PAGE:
Friday 27 May 2011

Weighted random number generator

I appreciate XKCD as a web-comic. Being a maths teacher and general geek, a lot of his humor strikes a chord with me.

Today's one did make me think at first. How realistic is this?

Often with cricket we appreciate more than the score. A beautiful cover drive through the gap is worth the same on the scoreboard as an edge past the keeper, or a hoick across the line that is fumbled in the outfield for 4. And yet we value one more than the others.

The aesthetic of cricket is something that an amateur statistician like myself can't quantify, and yet it is part of what keeps drawing me back to the game. The sound of a well struck boundary. The battle of wits between a wily spinner and a temperamental batsman. These are more important that the wins and losses. These are why I do statistics: to somehow make my contribution to the beauty of the game.

I find it difficult to explain to people why I will give up seven hours on a Saturday to umpire a cricket match. People don't know why I would want to go and sit up on the bank at a first class cricket match. And it is really difficult to convey how much I enjoy lying in bed on a rainy winters evening and listening to cricket coverage on the radio from the other side of the world. But likewise I have difficulty explaining how numbers, patterns and mathematical relationships can be beautiful. There is a beauty in the mathematical world that matches anything that the arts can produce, and for me cricket statistics can be an overlap between these two worlds.

Often this beauty is passed over by the casual observer. The beauty of both the mathematical world and the world of the true cricket tragic are inaccessible to someone who has only scratched the surface. To the casual observer a six is more exciting than a quick single, and a T20 match where both teams score close to 200 is much more exciting than an ODI game where a team defends 175. But to the purist this is almost the opposite of true. Likewise to the general public a mathematician is someone who is good at long division, whereas most mathematicians find arithmetic almost irrelevant to what they do.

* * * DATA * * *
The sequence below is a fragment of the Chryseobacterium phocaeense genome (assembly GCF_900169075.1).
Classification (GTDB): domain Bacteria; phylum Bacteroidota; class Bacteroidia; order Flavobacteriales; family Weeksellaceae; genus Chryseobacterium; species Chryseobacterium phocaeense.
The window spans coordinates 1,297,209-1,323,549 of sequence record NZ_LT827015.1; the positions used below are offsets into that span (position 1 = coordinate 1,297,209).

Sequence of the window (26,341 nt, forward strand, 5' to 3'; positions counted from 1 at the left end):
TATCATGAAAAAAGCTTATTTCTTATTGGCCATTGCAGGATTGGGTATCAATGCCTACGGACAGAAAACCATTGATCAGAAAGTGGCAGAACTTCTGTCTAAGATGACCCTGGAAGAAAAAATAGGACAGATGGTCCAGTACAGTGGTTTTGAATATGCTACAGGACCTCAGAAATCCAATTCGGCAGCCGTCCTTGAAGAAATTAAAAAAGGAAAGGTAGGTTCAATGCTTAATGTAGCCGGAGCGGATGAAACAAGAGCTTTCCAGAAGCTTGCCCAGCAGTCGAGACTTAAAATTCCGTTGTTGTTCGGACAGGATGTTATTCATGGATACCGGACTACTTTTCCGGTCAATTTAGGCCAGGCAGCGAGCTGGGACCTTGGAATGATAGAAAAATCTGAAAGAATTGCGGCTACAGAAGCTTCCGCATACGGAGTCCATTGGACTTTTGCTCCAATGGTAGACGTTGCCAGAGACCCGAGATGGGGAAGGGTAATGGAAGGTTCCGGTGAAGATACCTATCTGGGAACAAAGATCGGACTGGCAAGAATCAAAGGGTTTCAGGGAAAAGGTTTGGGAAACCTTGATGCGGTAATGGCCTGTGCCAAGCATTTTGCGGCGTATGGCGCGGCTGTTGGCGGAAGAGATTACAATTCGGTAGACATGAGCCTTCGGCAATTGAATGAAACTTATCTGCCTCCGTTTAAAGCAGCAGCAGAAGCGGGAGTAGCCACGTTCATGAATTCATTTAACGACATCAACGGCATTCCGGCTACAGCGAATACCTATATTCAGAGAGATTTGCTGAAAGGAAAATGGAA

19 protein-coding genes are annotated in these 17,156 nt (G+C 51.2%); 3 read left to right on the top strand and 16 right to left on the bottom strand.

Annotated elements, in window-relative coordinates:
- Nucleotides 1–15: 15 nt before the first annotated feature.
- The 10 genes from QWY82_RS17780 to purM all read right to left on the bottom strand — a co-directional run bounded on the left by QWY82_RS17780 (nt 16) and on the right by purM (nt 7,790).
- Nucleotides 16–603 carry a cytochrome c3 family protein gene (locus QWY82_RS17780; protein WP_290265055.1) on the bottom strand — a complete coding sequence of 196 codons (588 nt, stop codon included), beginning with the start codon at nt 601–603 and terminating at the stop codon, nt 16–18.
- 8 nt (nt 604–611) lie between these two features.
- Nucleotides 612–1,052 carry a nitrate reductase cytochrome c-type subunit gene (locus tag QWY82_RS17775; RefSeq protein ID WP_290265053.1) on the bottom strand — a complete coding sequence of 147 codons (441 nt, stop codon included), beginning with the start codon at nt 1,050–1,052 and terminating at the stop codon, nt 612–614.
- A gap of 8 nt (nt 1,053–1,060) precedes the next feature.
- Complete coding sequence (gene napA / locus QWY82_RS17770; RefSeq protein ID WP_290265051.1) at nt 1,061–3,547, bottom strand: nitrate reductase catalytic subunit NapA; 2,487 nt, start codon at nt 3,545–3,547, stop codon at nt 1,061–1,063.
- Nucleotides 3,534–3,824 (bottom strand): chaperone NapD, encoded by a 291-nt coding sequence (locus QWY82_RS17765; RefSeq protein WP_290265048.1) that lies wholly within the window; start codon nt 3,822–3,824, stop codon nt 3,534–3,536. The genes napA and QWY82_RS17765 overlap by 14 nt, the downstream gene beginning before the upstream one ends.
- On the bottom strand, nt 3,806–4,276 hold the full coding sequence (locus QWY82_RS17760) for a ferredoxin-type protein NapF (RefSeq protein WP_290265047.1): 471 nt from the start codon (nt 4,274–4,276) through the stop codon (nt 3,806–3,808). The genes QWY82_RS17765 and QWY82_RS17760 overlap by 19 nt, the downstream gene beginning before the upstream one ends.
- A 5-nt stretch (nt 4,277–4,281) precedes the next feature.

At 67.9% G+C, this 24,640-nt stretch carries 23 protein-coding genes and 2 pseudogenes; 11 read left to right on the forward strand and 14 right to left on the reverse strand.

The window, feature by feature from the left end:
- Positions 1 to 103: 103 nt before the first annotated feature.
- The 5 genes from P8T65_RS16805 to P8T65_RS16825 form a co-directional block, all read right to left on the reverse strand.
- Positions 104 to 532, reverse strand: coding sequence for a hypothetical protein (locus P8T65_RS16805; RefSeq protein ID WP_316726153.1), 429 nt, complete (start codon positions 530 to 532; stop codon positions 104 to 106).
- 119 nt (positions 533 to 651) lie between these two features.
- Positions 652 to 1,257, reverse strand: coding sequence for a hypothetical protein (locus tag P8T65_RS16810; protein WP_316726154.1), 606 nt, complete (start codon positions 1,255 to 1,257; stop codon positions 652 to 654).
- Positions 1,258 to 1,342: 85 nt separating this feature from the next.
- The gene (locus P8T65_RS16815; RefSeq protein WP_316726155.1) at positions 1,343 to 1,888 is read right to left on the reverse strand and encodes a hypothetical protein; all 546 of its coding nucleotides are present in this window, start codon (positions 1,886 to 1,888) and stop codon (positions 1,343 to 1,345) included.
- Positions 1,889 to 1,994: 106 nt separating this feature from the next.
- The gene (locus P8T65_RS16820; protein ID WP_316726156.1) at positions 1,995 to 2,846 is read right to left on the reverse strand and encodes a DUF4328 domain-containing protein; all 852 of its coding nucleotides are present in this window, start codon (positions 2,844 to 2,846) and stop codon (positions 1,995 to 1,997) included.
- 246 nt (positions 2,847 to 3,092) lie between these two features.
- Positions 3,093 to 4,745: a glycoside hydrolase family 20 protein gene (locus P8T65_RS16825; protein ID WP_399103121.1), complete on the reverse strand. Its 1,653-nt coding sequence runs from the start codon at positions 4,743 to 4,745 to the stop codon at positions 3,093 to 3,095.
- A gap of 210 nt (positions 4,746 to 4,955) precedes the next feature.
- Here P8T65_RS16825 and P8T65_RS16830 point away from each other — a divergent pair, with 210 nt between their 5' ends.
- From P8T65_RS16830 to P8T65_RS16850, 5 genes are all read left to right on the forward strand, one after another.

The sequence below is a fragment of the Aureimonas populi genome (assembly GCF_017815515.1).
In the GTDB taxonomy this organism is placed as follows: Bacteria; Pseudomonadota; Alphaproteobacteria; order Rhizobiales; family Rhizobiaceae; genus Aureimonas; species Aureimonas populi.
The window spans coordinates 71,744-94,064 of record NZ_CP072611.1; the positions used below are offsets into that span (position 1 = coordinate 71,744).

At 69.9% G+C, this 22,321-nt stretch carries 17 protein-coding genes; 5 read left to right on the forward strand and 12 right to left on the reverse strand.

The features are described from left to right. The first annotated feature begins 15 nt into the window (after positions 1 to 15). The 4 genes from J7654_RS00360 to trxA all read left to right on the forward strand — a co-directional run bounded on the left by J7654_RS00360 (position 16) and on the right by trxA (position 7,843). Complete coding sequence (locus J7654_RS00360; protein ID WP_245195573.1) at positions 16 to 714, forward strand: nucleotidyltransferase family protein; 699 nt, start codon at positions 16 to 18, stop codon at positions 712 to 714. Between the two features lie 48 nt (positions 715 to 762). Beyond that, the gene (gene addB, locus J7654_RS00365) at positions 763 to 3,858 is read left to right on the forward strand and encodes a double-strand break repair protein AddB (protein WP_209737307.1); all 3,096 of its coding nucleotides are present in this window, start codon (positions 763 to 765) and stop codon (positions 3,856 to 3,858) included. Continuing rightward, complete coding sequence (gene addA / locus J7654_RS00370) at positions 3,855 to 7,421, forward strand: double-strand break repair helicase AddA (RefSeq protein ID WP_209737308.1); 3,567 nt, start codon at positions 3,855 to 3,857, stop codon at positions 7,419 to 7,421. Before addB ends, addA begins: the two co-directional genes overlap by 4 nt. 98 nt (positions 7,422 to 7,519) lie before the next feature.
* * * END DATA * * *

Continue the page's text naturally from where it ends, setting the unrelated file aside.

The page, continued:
My father has a theory that the downfall of the British Empire was due to test cricket. That enjoying an activity that lasted for 5 days without producing a result induced a decline in the attitude that defined Britishness. For me this ignores the beauty in the narrative. The thing that XKCD got wrong was that the narrative isn't built in the numbers, but instead that the numbers help tell the story.

And this leads me to this blog. Am I guilty of using the numbers to generate the stories rather than using them to support them? I hope not. Normally my statistics start from a hunch about a player that I've watched, and am looking for evidence on. Sometimes they surprise me, and the surprise is often worth mentioning. (such as Dilshan and Sehwag being so good at scoring non-boundary runs.)

Ultimately I think that the XKCD comic makes an interesting point, but it misses the mark: just as this one from SMBC does:

ps: yes I understand that they deliberately exaggerated for the point of humour, but it is only funny because it contains an element of truth.


  1. Ummm...well...the cartoons are cool :-D

  2. (Yeah, I came here today via cricinfo :) )

    The point of the comic is not so much that all that happens in sports can be expressed by a number. Although it is implied to be part of the story.

    It is the invention of narratives. Like calling teams that perform better than expected "scrappy" or "resilient" when it is possible or more plausible that they have been undervalued both intuitively and statistically up to that point, there are other helpful factors, or they just got lucky.

    This may even be the result of misusing statistics. As in labeling some players specialists of one format because of their stats in a small sample size, and then selecting them over players who are not perceived to be specialists in that format, but should be expected to perform better anyway.

    Or, in other words, what the comic is satirizing is that if your father claimed that Test cricket was the exact and only reason for "the downfall of the British empire", and not just a theory.

  3. I agree Rikki - but the comic did make me think about how easy it is to read more into the statistics than are actually there.